3-Million-Year-Old Oldowan Tools Found Were Not Made by Human Hands, Study Suggests

Paranthropus boisei. Image credit: © Roman Yevseyev.

Oldowan tools, consisting of stones with one to a few flakes removed, are the oldest widespread and temporally persistent hominin tools. 

The oldest of these were previously known from around 2.6 million years ago in Ethiopia, and by 2 million years ago, they were found to be quite widespread. 

Now, paleoanthropologists have discovered a new, older fossil site from around 3 to 2.6 million years ago in Kenya, where Oldowan tools were not only present, but were also being used to process a variety of foods, including hippopotamus and bovids. 

Thus, it appears that these tools were widespread much earlier than previous estimates and were widely used for food processing. Which hominins were using these tools remains uncertain, but Paranthropus fossils occur at the site.

The appearance of Oldowan tools around 2.6 million years ago was a technological breakthrough that used systematically produced, sharp-edged flakes for cutting and cobbles or cores for percussion.

Although the Oldowan is often attributed to the genus Homo, multiple hominin species overlapped with these early tools, and it is possible that other genera, such as Paranthropus, made and/or used them.

Some scientists have linked emergent Oldowan technology to the first access to or more efficient processing of nutrient-rich animal carcasses.

Oldowan tools from the site of Nyayanga in Kenya: a dorsal flake, a ventral flake, and a core. Image credit: Plummer et al., doi: 10.1126/science.abo7452

Others have argued that plant food processing was the primary goal of early Oldowan stone tool usage, with increased carnivory — and butchery with stone tools) being added to the behavioral repertoire after 2 million years ago.

The evolutionary benefits connected with the emergence of Oldowan technology are unclear because of the paucity of Late Pliocene Oldowan sites, previously known only from the Afar Triangle of Ethiopia.

The new finds from the 3.03- to 2.6-million-year-old site at Nyayanga, Kenya, expand the geographic range of the earliest Oldowan tools by more than 1,300 km and the range of Paranthropus by approximately 230 km to southwestern Kenya.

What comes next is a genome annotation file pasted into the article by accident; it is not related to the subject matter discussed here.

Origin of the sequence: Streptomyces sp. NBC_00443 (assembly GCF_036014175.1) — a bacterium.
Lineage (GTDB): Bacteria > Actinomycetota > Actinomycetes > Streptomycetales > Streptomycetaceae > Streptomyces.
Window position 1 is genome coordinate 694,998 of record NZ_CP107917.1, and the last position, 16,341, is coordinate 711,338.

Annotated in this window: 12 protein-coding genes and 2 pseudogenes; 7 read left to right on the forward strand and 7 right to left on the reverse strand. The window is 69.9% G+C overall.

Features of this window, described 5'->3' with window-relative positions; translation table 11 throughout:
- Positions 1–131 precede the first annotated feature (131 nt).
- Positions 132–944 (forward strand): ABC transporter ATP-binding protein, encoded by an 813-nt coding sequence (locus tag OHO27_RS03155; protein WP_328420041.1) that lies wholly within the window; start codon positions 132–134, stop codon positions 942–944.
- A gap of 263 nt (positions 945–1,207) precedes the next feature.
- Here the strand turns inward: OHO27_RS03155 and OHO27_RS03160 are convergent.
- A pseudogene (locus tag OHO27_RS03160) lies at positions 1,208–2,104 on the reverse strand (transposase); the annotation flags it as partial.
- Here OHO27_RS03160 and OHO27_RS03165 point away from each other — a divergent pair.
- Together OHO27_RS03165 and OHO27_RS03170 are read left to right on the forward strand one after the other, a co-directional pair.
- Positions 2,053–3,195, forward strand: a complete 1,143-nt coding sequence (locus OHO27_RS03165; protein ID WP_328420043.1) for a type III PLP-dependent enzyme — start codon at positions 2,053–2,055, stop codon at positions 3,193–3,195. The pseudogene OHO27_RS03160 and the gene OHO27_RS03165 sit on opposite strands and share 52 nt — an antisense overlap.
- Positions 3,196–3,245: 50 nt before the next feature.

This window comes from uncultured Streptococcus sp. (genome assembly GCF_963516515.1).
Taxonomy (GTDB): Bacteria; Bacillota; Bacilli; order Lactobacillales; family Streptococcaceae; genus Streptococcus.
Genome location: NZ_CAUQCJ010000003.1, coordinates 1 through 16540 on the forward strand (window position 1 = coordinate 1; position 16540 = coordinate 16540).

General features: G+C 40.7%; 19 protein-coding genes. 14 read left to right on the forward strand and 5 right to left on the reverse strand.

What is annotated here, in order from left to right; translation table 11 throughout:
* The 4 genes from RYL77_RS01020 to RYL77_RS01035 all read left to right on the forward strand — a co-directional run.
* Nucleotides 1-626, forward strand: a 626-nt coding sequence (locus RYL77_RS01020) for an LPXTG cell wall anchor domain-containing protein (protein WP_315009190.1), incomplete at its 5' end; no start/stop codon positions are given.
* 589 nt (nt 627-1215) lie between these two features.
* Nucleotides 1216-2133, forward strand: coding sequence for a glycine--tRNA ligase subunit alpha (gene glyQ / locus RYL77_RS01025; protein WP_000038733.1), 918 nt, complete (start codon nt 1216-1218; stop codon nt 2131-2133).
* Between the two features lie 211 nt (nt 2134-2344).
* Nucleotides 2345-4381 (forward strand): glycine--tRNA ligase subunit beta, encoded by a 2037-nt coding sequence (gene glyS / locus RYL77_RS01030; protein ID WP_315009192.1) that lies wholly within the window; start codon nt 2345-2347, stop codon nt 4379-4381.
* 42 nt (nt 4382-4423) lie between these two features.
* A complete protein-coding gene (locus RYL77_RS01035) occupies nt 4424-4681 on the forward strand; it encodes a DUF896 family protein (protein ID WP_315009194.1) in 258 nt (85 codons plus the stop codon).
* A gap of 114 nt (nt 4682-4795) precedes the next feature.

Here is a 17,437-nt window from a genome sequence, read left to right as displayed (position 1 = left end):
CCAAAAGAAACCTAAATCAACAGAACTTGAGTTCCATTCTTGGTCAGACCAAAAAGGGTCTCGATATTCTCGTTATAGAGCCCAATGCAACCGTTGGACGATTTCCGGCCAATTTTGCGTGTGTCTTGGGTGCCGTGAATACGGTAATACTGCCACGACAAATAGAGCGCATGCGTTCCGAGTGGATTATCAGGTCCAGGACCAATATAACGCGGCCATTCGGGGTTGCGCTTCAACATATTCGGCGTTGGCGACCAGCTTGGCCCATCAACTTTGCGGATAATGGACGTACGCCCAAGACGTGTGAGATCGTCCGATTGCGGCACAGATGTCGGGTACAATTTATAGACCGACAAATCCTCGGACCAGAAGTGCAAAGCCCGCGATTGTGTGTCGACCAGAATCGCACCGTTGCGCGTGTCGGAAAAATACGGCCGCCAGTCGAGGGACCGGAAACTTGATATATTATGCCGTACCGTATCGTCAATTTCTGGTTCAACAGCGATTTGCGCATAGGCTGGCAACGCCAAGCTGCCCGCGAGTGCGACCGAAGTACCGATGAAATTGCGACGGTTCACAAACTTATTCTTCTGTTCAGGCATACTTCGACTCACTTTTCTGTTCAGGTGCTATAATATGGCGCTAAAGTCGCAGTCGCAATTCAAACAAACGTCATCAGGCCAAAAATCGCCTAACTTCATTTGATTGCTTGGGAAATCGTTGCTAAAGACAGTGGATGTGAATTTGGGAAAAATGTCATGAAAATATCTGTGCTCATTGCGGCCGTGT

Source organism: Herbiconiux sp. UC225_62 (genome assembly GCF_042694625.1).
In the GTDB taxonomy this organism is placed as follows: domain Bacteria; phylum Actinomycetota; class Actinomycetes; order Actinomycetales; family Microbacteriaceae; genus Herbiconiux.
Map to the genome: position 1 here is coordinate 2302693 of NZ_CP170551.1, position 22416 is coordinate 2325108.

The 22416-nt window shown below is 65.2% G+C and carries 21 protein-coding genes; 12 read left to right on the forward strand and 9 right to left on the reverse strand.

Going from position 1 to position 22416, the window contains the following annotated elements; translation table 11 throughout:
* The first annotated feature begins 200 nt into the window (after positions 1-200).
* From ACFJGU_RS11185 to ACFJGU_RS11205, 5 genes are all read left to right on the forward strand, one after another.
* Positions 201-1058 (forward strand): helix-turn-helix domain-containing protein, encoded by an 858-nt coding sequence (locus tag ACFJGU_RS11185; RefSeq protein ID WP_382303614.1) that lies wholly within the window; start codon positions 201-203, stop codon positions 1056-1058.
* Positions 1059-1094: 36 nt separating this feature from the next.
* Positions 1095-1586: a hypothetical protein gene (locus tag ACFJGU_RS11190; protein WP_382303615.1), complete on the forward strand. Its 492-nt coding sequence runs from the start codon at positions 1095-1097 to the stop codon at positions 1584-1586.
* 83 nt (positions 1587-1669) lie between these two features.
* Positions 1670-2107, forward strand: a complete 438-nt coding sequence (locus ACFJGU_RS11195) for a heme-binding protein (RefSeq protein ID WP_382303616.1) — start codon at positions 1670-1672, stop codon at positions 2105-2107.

“This is one of the oldest if not the oldest example of Oldowan technology,” said Queens College researcher Thomas Plummer, lead author of the study.

“This shows the toolkit was more widely distributed at an earlier date than people realized.”

Not only were Oldowan tools present, but fossilized bones with associated stone-tool damage demonstrate the tools were used to butcher large animals: hippopotamids and bovids.

Furthermore, use-wear patterns on the tools themselves suggest the processing of plant materials.

“The site featured at least three individual hippos,” Dr. Plummer and colleagues said.

“Two of these incomplete skeletons included bones that showed signs of butchery.”

“We found a deep cut mark on one hippo’s rib fragment and a series of four short, parallel cuts on the shin bone of another.”

“We also found antelope bones that showed evidence of hominins slicing away flesh with stone flakes or of having been crushed by hammerstones to extract marrow.”

“The analysis of wear patterns on 30 of the stone tools found at the site showed that they had been used to cut, scrape and pound both animals and plants”

“Because fire would not be harnessed by hominins for another 2 million years or so, these stone toolmakers would have eaten everything raw, perhaps pounding the meat into something like a hippo tartare to make it easier to chew.”

The discovery of teeth from the muscular-jawed Paranthropus alongside these stone tools begs the question of whether it might have been that lineage rather than the Homo genus that was the architect of the earliest Oldowan stone tools, or perhaps even that multiple lineages were making these tools at roughly the same time.

“The behaviors preserved at Nyayanga are at least 600,000 years older than prior evidence of megafaunal carcass and plant processing and substantially predate the increase in absolute brain size documented in the genus Homo after 2 million years ago,” the authors concluded.

“The Late Pliocene expanded geography of the earliest Oldowan, and new evidence of its use in diverse tasks amplifies our understanding of the adaptive advantage of early stone technology in hominin diet and foraging ecology.”


Thomas W. Plummer et al. 2023. Expanded geographic distribution and dietary strategies of the earliest Oldowan hominins and Paranthropus. Science 379 (6632): 561-566; doi: 10.1126/science.abo7452